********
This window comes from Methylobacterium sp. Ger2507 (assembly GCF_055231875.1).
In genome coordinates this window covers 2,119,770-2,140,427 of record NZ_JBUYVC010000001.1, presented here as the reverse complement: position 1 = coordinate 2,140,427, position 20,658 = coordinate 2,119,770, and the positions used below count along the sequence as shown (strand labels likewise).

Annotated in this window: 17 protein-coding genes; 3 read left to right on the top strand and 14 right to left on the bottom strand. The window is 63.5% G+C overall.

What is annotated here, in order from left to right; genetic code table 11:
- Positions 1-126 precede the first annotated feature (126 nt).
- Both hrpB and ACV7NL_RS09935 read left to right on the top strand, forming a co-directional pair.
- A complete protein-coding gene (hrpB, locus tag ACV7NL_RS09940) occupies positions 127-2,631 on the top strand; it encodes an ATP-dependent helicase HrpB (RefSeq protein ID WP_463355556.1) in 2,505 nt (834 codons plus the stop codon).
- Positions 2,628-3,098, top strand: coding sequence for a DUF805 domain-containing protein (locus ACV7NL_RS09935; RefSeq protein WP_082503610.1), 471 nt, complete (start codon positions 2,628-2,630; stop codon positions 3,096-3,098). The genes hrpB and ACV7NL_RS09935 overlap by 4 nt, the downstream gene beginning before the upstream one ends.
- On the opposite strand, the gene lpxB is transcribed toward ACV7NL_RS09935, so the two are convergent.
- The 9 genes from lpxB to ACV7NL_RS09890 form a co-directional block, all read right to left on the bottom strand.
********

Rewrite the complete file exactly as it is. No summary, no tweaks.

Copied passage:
This window comes from Methylobacterium sp. Ger2507 (assembly GCF_055231875.1).
In genome coordinates this window covers 2,119,770-2,140,427 of record NZ_JBUYVC010000001.1, presented here as the reverse complement: position 1 = coordinate 2,140,427, position 20,658 = coordinate 2,119,770, and the positions used below count along the sequence as shown (strand labels likewise).

Annotated in this window: 17 protein-coding genes; 3 read left to right on the top strand and 14 right to left on the bottom strand. The window is 63.5% G+C overall.

What is annotated here, in order from left to right; genetic code table 11:
- Positions 1-126 precede the first annotated feature (126 nt).
- Both hrpB and ACV7NL_RS09935 read left to right on the top strand, forming a co-directional pair.
- A complete protein-coding gene (hrpB, locus tag ACV7NL_RS09940) occupies positions 127-2,631 on the top strand; it encodes an ATP-dependent helicase HrpB (RefSeq protein ID WP_463355556.1) in 2,505 nt (834 codons plus the stop codon).
- Positions 2,628-3,098, top strand: coding sequence for a DUF805 domain-containing protein (locus ACV7NL_RS09935; RefSeq protein WP_082503610.1), 471 nt, complete (start codon positions 2,628-2,630; stop codon positions 3,096-3,098). The genes hrpB and ACV7NL_RS09935 overlap by 4 nt, the downstream gene beginning before the upstream one ends.
- On the opposite strand, the gene lpxB is transcribed toward ACV7NL_RS09935, so the two are convergent.
- The 9 genes from lpxB to ACV7NL_RS09890 form a co-directional block, all read right to left on the bottom strand.